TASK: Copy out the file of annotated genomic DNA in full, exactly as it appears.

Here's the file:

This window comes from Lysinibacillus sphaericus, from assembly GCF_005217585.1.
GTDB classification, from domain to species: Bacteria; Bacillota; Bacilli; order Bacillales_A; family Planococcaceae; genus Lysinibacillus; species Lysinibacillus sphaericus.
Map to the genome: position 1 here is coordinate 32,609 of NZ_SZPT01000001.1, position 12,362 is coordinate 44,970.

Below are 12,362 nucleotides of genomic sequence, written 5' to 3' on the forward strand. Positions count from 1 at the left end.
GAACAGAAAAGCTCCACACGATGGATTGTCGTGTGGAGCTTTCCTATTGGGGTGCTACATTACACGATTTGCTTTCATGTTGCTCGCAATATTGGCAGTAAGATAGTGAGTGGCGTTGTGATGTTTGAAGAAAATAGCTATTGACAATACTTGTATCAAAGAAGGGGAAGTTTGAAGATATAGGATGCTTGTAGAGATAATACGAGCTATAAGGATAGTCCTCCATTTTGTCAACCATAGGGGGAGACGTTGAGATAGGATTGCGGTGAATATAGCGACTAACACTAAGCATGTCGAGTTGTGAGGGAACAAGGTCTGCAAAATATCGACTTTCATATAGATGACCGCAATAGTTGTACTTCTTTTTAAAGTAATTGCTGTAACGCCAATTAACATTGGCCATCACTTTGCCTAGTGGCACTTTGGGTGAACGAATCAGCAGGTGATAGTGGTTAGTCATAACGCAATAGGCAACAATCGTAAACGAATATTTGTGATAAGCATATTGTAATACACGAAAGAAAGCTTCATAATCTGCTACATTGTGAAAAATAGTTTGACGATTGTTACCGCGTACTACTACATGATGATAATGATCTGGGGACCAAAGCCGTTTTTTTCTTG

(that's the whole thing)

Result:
This window comes from Lysinibacillus sphaericus, from assembly GCF_005217585.1.
GTDB classification, from domain to species: Bacteria; Bacillota; Bacilli; order Bacillales_A; family Planococcaceae; genus Lysinibacillus; species Lysinibacillus sphaericus.
Map to the genome: position 1 here is coordinate 32,609 of NZ_SZPT01000001.1, position 12,362 is coordinate 44,970.

Below are 12,362 nucleotides of genomic sequence, written 5' to 3' on the forward strand. Positions count from 1 at the left end.
GAACAGAAAAGCTCCACACGATGGATTGTCGTGTGGAGCTTTCCTATTGGGGTGCTACATTACACGATTTGCTTTCATGTTGCTCGCAATATTGGCAGTAAGATAGTGAGTGGCGTTGTGATGTTTGAAGAAAATAGCTATTGACAATACTTGTATCAAAGAAGGGGAAGTTTGAAGATATAGGATGCTTGTAGAGATAATACGAGCTATAAGGATAGTCCTCCATTTTGTCAACCATAGGGGGAGACGTTGAGATAGGATTGCGGTGAATATAGCGACTAACACTAAGCATGTCGAGTTGTGAGGGAACAAGGTCTGCAAAATATCGACTTTCATATAGATGACCGCAATAGTTGTACTTCTTTTTAAAGTAATTGCTGTAACGCCAATTAACATTGGCCATCACTTTGCCTAGTGGCACTTTGGGTGAACGAATCAGCAGGTGATAGTGGTTAGTCATAACGCAATAGGCAACAATCGTAAACGAATATTTGTGATAAGCATATTGTAATACACGAAAGAAAGCTTCATAATCTGCTACATTGTGAAAAATAGTTTGACGATTGTTACCGCGTACTACTACATGATGATAATGATCTGGGGACCAAAGCCGTTTTTTTCTTG